… the soul is neither from the East of the world of pure spirits, nor from the West of the world of material bodies. It is of three types: the one that incites to evil; the self-blaming one; and the recollected one. The soul that incites to evil (an-nafs al-ammarah bi’s-su’) is that which inclines to physical nature and commands one to engage in sensual pleasures and carnal appetites. It draws the heart toward the lowest region and is the abode of iniquity and the source of blameworthy morals and evil deeds. It is the soul of the masses. It is tenebrous; and for it, the invocation is like a lamp lit in a dark house.
The self-blaming soul (an-nafs al-lawwamah) is that which is illuminated by the light of the heart to an extent commensurate with its degree of wakefulness from the slumber of forgetfulness. It is vigilant and begins by correcting its state, which wavers between the Divinity and creatures. Every time something bad issues forth from the self-blaming soul by virtue of its dark nature and character, the light of divine admonition suddenly comes upon it, and it starts blaming itself. The soul repents of its errors, asking God’s pardon and returns to the door of the Forgiving, the Merciful…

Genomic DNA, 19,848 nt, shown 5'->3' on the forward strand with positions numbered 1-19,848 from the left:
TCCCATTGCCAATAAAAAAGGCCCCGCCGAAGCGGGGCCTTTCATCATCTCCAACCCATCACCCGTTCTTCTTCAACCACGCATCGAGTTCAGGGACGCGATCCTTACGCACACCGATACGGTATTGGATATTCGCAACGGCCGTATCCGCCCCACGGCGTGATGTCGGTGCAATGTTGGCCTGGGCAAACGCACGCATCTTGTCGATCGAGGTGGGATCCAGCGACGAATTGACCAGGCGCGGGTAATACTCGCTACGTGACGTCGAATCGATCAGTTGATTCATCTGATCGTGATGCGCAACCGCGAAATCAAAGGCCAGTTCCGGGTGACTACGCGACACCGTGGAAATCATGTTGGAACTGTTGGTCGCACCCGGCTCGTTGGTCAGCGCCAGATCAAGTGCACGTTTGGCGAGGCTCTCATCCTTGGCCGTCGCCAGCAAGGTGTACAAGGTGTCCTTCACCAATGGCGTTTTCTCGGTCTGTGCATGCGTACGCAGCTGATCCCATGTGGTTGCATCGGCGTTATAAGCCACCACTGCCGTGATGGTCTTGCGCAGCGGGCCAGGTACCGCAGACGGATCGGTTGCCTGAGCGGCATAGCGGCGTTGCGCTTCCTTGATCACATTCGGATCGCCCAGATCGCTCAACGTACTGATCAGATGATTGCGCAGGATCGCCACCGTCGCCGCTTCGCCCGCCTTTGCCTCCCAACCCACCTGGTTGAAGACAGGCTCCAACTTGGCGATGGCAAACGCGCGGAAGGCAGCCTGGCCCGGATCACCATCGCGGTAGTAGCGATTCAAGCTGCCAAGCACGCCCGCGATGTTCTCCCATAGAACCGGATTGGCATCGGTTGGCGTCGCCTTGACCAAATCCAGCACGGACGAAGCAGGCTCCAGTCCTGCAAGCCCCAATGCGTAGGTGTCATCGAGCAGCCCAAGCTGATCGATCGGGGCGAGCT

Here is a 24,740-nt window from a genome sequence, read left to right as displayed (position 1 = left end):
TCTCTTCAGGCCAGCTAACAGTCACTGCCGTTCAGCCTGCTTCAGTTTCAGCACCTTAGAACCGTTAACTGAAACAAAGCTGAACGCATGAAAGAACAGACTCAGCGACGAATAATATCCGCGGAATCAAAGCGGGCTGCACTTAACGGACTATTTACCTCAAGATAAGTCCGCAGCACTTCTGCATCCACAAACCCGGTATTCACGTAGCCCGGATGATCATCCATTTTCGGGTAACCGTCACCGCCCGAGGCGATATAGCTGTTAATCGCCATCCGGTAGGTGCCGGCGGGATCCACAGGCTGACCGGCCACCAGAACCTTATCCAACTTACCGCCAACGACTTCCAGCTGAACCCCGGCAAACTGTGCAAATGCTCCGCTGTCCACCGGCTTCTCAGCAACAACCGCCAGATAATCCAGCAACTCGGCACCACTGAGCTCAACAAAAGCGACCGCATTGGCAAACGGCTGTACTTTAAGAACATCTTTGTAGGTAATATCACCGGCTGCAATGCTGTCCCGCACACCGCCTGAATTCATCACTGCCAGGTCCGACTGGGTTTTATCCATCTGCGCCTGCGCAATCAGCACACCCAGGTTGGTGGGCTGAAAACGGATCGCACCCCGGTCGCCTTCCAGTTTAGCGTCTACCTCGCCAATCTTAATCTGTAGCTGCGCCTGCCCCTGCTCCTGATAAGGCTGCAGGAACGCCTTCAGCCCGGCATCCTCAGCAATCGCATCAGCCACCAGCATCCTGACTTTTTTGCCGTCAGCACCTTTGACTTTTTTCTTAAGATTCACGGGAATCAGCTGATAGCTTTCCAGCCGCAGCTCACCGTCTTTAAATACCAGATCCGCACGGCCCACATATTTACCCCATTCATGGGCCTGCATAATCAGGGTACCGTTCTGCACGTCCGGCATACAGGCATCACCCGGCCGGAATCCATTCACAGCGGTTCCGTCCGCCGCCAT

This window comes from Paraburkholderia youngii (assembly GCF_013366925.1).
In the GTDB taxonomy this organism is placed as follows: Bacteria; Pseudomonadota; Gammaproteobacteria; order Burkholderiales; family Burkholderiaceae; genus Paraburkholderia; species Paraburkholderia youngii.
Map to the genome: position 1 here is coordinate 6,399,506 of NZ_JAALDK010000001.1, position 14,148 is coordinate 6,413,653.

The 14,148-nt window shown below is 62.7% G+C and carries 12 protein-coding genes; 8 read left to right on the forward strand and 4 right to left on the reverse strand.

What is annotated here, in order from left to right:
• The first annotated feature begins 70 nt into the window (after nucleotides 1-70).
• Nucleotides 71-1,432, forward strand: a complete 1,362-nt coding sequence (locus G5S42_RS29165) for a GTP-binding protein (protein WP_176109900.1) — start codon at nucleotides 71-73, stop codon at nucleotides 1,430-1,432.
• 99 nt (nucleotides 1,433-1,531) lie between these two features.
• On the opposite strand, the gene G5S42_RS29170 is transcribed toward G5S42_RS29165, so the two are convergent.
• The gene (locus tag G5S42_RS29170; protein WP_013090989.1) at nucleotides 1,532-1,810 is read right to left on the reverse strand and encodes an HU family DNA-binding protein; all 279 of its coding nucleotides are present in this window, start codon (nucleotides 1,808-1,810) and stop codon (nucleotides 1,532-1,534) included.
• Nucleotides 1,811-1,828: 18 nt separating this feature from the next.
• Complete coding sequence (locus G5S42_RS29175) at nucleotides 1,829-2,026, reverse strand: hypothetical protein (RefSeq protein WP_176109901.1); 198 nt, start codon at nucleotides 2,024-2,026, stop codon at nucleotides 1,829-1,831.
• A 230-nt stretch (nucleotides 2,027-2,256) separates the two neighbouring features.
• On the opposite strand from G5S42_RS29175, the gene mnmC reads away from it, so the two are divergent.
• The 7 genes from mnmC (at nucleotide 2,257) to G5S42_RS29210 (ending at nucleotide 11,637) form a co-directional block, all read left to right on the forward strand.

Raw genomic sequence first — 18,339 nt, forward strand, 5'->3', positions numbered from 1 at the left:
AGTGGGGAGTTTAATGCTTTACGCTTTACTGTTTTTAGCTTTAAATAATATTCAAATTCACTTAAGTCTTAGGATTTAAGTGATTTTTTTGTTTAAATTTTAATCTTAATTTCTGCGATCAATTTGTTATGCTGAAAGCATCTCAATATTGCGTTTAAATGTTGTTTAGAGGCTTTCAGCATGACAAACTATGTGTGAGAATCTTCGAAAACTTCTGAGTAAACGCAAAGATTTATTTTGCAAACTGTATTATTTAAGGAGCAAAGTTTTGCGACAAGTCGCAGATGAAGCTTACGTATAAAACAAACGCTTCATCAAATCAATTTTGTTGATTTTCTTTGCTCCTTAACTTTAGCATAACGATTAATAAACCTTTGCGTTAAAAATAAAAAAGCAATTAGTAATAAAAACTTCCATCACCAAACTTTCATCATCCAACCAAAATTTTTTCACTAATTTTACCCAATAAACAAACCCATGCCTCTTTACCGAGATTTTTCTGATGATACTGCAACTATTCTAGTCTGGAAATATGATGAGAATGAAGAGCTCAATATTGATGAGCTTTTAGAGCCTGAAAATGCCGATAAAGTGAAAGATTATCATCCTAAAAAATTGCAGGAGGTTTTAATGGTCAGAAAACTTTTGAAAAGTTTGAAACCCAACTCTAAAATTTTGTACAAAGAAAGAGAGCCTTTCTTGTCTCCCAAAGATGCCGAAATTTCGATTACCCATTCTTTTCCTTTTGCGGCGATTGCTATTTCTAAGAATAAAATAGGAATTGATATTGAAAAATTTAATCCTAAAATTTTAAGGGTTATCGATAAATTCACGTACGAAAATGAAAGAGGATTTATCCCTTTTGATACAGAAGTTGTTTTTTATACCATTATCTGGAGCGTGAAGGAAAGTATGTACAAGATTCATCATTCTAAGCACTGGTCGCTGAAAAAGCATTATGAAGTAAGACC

… the self-blaming soul perseveres in invoking and turning to God in repentance until the power of the invocation triumphs over all those things and expels them. Then the soul approaches peacefulness and does not cease to gather furnishings for the house until the house is adorned with all kinds of praiseworthy things and is thereby made lustrous. The house is then suitable for the descent of the Sovereign Lord into it.When the Sovereign Lord descends into the soul and the Truth is revealed, the soul becomes recollected.
The recollected soul (an-nafs al-mutma’innah) is the one whose enlightenment is brought about by the light of the heart until it is stripped of blameworthy attributes and takes on praiseworthy virtues. Then it turns in the direction of the heart completely, following it in its ascent to the regions of the world of Holiness (‘alam al-quds) far above the world of impurity, diligent in acts of obedience and tranquil in the presence of the “Exalter of ranks” until its Lord addresses it by His words: “But, ah! thou soul at peace! Return unto thy Lord, content in His good pleasure! Enter thou among My servants! Enter thou My Garden!”
Imam Ibn ‘Ata’illah al-Iskandari, The Key to Salvation (Miftah al-Falah)